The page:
“Through the hamlet of Cornwood they drove, past a graceful cross that lifted beneath an oak; and then onward by hill and dale and farmstead, by water-meadows and streamlets, through woods and pastures, their road extended – so lonely that it was grass-grown in places. The lanes – survivals of old pack-horse tracks – had burrowed deeply into the hills, and often adjacent lands were far higher than the road, Deep set in green lay their route, under hedges of hazel and polled oak, while the sides of it glistened with the green ferns and sparkled with many flowers.”
Eden Phillpotts, 1915, Brunels Tower, p. 272.
Although written over one hundred years ago these words can still describe the journey from Cornwood up to the tiny hamlet of Harford today. Admitted you will not come across trains of packhorses clopping down the road anymore but and as on the day of my visit I merely encountered a tractor and slurry tanker trundling laboriously up the hill. It was a good few years since I last visited Harford and then it was just a brief call to the churchyard to get a photo of the venerable old cross and away again. This time I would “stop and stare” a while and take in the rustic charm of this tiny moorland hamlet and its church.
A cursory glance at any OS map will soon reveal that Harford is virtually surrounded by prehistoric settlements, hut circles and ritual monuments and thus indicating human settlement long before any historic documentation appeared. The first documentary evidence of Harford appears in the Domesday Book of 1086 as Hereford when the Lord of the Manor was Reginald of Vautortes with Count Robert of Mortain being the Tenant in Chief. At that time there were 14 households consisting of 6 villagers, 6 smallholders and 2 slaves Between them they owned 5 cattle, 5 pigs, 20 sheep and 11 goats. The resources of the manor was assessed as comprising of 5 ploughlands, 1 Lord’s plough team, 2 men’s plough teams, 0.5 Lord’s pasture and pasture of 1, 0.5 leagues. The manor was valued at 1 pound 10 shillings for Reginald and 3 pounds for Robert.
“And did those feet in ancient times walk upon England’s mountains green.” – The English Place-Name Society suggest that the name Hereford derives from two old Anglo Saxon words – here meaning army and ford a crossing over the river Erme. This could suggest a very early crossing place of the river Erme once upon an old military path. A century or so later there is no question that an old monastic way passed through Harford as it went from the Augustinian priory at Plympton on its way to Cistercian abbey at Buckfast. The route would have been from Plympton up past Sparkwell, through Lutton and Cornwood onto Harford. From the moorgate at Harford it travelled onto the open moor as it made its way to Spurrell’s Cross and leaving the moor at Owley Gate. From there crossed the river Avon, skirted around Brent Hill onto Harbourneford and finally through Buckfastleigh and finishing at Buckfast Abbey.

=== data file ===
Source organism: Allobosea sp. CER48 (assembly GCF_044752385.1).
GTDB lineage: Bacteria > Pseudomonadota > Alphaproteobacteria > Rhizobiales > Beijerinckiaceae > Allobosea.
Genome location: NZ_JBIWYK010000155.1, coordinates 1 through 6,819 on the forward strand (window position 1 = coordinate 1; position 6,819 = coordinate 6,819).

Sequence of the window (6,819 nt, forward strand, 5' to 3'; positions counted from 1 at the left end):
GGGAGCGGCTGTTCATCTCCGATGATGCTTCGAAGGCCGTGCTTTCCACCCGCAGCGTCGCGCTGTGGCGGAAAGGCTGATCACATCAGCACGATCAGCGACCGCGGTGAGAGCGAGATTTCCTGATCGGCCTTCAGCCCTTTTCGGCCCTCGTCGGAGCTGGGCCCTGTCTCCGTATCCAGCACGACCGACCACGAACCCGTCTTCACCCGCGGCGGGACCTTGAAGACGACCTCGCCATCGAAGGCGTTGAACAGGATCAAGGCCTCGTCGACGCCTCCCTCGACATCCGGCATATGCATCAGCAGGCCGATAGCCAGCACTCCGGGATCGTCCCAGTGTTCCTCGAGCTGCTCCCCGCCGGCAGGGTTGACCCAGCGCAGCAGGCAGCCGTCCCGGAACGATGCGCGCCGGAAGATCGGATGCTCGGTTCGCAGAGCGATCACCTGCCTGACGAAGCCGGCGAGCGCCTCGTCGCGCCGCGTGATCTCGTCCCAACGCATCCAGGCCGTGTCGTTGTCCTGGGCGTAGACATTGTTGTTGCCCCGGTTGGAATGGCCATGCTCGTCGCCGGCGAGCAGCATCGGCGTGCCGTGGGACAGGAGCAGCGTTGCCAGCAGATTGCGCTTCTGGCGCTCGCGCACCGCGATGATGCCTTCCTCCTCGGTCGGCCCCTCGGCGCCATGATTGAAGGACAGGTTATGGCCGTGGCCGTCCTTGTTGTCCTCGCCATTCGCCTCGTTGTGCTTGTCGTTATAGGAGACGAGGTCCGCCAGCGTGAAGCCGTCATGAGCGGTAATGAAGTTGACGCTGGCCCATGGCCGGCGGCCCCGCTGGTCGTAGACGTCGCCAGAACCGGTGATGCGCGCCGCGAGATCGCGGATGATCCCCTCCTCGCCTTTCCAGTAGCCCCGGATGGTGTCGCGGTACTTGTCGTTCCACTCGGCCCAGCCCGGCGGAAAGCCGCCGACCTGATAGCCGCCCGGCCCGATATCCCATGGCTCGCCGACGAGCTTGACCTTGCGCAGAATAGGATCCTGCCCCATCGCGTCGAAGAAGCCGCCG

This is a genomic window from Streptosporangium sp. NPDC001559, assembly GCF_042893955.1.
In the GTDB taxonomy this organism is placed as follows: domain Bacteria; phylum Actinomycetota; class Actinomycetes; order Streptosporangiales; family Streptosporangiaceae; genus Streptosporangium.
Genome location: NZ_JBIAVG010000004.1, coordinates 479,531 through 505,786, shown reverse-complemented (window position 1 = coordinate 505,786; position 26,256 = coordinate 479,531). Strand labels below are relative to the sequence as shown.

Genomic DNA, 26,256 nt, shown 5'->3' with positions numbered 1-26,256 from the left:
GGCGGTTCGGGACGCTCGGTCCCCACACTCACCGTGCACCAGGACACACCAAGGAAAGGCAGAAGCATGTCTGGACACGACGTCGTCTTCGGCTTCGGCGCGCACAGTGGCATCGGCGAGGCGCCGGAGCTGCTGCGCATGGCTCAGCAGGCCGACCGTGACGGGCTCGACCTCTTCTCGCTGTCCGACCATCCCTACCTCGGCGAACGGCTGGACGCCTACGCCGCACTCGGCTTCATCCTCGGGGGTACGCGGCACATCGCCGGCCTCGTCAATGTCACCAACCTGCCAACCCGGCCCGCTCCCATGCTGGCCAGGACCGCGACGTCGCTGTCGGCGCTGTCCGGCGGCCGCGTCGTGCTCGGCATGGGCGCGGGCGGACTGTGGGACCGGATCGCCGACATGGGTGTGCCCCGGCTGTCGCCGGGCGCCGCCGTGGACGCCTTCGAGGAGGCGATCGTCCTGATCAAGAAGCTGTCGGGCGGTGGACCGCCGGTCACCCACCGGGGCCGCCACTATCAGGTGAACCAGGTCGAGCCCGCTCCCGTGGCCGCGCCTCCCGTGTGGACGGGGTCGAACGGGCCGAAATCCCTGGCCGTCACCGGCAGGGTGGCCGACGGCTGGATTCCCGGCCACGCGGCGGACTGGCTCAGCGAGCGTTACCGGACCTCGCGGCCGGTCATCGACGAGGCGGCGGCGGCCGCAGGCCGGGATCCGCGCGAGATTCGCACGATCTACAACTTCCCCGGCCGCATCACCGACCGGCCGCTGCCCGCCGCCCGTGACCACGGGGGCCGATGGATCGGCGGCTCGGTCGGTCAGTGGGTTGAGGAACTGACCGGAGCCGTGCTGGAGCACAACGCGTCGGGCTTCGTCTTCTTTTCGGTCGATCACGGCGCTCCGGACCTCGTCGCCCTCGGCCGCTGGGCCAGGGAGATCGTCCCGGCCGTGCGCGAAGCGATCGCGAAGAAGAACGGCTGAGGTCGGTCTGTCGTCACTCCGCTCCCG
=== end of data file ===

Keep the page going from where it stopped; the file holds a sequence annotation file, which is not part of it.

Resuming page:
Closely connected with the old monks path is an ancient stone cross which stands at the entrance to Harford churchyard and a possible fragment of another lying just to the side of the porch. The intact cross, like many of Dartmoor’s other ancient crosses was discovered in the 1909 serving as a gatepost. In order to be fashioned into a gatepost the arms were broken off which is why the cross appears so odd today. On the other hand Harry Satrkey considered that this was not the case and the form we see today was intentional. – Dartmoor Crosses, 1989, p.58. In the Harford records the then rector J. A. Urban wrote; “The old cross. This day (the King’s birthday 9th November 1909) has been set up at the south-western corner of the churchyard, an ancient cross, which I recently discovered, desecrated to do duty as a gate-post, at the lower end of the sanctuary glebe lands. Long may it stand, a silent witness to the passer-by, of the faith of ages. It was a post for the third gateway on the right going up Harford Lane (see map below).” – Heritage Gateway (online source). Harry Starkey was of the opinion that inside the moor gate; ” are the remains of a hedge bank and other signs which indicate that in former days a stroll between the enclosures would have followed the now existing hedges and brought the stroll out onto the open moor a couple of hundred yards south of the present moor gate. If the proposition be accepted that this stroll was the route by which the ancient track came to join the lane near the church, then the junction of the stroll with the lane would be the natural place for a waymark to be sited.” – p.58. The age of the cross has been dated as medieval – between 1066 AD and 1539 AD. The dimensions of the cross are 1.36 metres tall with an amputated span of 38 centimetres along with a shaft circumference of 1.03 metres. As far as I can discern the first author to mention this cross was Masson Phillips in 1937, certainly William Crossing makes no mention of it despite lending a few words to the church.